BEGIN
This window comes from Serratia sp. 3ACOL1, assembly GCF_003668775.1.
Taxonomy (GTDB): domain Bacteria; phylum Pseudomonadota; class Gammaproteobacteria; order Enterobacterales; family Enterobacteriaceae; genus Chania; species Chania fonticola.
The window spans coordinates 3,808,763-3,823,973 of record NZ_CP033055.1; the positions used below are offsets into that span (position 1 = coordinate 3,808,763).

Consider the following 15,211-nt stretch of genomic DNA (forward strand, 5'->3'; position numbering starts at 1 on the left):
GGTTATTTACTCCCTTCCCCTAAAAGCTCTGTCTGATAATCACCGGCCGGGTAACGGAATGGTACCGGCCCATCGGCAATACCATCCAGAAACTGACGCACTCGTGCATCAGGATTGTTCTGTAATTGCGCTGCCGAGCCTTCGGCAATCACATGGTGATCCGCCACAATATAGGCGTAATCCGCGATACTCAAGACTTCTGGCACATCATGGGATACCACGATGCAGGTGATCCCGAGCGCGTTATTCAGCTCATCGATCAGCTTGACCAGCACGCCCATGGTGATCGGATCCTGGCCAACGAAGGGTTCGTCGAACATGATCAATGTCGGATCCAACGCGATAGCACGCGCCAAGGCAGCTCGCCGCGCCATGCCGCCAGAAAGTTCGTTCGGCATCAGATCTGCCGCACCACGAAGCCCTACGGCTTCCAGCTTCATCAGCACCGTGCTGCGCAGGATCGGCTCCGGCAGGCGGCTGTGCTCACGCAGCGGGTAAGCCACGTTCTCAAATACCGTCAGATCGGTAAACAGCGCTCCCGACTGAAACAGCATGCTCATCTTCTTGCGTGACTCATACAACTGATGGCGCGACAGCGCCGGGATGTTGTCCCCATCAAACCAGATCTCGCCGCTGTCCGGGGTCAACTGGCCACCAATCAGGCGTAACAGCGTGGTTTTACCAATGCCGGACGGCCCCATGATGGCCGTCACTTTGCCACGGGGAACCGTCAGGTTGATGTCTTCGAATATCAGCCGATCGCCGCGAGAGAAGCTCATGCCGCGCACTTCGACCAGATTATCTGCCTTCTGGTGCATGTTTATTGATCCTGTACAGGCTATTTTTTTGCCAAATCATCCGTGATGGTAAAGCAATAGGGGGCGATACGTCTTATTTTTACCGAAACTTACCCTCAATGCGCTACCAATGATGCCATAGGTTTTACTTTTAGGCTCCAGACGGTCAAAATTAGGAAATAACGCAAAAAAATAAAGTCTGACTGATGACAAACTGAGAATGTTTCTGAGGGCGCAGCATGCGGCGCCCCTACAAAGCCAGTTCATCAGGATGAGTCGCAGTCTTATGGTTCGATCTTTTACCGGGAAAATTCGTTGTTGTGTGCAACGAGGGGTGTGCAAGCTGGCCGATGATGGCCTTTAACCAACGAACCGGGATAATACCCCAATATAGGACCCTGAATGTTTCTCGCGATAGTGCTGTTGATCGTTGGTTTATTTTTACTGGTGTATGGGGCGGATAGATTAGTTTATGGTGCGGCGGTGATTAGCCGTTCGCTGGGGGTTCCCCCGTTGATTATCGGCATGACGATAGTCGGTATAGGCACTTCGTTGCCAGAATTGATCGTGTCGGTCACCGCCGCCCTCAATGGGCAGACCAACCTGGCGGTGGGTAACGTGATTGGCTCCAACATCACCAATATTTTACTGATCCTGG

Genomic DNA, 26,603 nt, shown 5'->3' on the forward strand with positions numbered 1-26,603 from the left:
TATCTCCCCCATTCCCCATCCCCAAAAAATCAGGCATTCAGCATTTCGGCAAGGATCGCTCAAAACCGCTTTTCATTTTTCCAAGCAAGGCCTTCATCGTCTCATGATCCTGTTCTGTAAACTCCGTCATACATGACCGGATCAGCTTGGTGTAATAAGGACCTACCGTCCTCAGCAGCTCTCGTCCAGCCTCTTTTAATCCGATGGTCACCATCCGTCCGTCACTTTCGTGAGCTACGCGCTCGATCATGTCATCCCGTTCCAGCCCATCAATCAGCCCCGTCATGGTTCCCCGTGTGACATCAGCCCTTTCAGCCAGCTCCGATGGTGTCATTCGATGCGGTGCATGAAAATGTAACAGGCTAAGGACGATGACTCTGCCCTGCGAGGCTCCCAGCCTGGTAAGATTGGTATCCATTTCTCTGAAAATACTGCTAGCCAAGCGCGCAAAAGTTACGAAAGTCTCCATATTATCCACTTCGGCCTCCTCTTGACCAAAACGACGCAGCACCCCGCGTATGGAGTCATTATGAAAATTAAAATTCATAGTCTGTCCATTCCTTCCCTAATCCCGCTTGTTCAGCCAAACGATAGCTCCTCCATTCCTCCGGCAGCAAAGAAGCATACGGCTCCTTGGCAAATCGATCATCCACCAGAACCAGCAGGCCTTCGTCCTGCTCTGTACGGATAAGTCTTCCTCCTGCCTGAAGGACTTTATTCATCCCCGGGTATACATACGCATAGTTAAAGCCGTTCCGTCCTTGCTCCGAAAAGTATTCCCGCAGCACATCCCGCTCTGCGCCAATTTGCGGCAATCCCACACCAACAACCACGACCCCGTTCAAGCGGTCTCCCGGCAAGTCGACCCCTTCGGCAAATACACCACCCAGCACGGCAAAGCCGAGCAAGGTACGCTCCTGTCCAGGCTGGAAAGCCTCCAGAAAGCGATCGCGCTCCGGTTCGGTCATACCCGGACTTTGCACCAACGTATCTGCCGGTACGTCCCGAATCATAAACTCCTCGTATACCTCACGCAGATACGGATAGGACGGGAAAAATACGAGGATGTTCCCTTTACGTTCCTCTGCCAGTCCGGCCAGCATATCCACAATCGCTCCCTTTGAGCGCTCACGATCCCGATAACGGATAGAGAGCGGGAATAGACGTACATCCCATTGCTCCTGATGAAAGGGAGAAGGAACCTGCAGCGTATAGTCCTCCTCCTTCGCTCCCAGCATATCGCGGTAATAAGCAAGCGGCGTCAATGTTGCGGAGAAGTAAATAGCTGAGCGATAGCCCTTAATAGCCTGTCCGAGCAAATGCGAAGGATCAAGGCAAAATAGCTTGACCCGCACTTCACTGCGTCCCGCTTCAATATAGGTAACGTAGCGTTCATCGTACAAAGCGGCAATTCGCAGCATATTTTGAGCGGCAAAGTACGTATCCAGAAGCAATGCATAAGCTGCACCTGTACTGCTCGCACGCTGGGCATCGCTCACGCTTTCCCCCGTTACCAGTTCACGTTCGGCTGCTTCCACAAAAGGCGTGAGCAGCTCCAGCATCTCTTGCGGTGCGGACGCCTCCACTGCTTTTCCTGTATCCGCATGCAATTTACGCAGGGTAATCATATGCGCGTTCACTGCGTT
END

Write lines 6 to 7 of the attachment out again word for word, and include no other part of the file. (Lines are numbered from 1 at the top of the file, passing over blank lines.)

Genomic DNA, 26,603 nt, shown 5'->3' on the forward strand with positions numbered 1-26,603 from the left:
TATCTCCCCCATTCCCCATCCCCAAAAAATCAGGCATTCAGCATTTCGGCAAGGATCGCTCAAAACCGCTTTTCATTTTTCCAAGCAAGGCCTTCATCGTCTCATGATCCTGTTCTGTAAACTCCGTCATACATGACCGGATCAGCTTGGTGTAATAAGGACCTACCGTCCTCAGCAGCTCTCGTCCAGCCTCTTTTAATCCGATGGTCACCATCCGTCCGTCACTTTCGTGAGCTACGCGCTCGATCATGTCATCCCGTTCCAGCCCATCAATCAGCCCCGTCATGGTTCCCCGTGTGACATCAGCCCTTTCAGCCAGCTCCGATGGTGTCATTCGATGCGGTGCATGAAAATGTAACAGGCTAAGGACGATGACTCTGCCCTGCGAGGCTCCCAGCCTGGTAAGATTGGTATCCATTTCTCTGAAAATACTGCTAGCCAAGCGCGCAAAAGTTACGAAAGTCTCCATATTATCCACTTCGGCCTCCTCTTGACCAAAACGACGCAGCACCCCGCGTATGGAGTCATTATGAAAATTAAAATTCATAGTCTGTCCATTCCTTCCCTAATCCCGCTTGTTCAGCCAAACGATAGCTCCTCCATTCCTCCGGCAGCAAAGAAGCATACGGCTCCTTGGCAAATCGATCATCCACCAGAACCAGCAGGCCTTCGTCCTGCTCTGTACGGATAAGTCTTCCTCCTGCCTGAAGGACTTTATTCATCCCCGGGTATACATACGCATAGTTAAAGCCGTTCCGTCCTTGCTCCGAAAAGTATTCCCGCAGCACATCCCGCTCTGCGCCAATTTGCGGCAATCCCACACCAACAACCACGACCCCGTTCAAGCGGTCTCCCGGCAAGTCGACCCCTTCGGCAAATACACCACCCAGCACGGCAAAGCCGAGCAAGGTACGCTCCTGTCCAGGCTGGAAAGCCTCCAGAAAGCGATCGCGCTCCGGTTCGGTCATACCCGGACTTTGCACCAACGTATCTGCCGGTACGTCCCGAATCATAAACTCCTCGTATACCTCACGCAGATACGGATAGGACGGGAAAAATACGAGGATGTTCCCTTTACGTTCCTCTGCCAGTCCGGCCAGCATATCCACAATCGCTCCCTTTGAGCGCTCACGATCCCGATAACGGATAGAGAGCGGGAATAGACGTACATCCCATTGCTCCTGATGAAAGGGAGAAGGAACCTGCAGCGTATAGTCCTCCTCCTTCGCTCCCAGCATATCGCGGTAATAAGCAAGCGGCGTCAATGTTGCGGAGAAGTAAATAGCTGAGCGATAGCCCTTAATAGCCTGTCCGAGCAAATGCGAAGGATCAAGGCAAAATAGCTTGACCCGCACTTCACTGCGTCCCGCTTCAATATAGGTAACGTAGCGTTCATCGTACAAAGCGGCAATTCGCAGCATATTTTGAGCGGCAAAGTACGTATCCAGAAGCAATGCATAAGCTGCACCTGTACTGCTCGCACGCTGGGCATCGCTCACGCTTTCCCCCGTTACCAGTTCACGTTCGGCTGCTTCCACAAAAGGCGTGAGCAGCTCCAGCATCTCTTGCGGTGCGGACGCCTCCACTGCTTTTCCTGTATCCGCATGCAATTTACGCAGGGTAATCATATGCGCGTTCACTGCGTT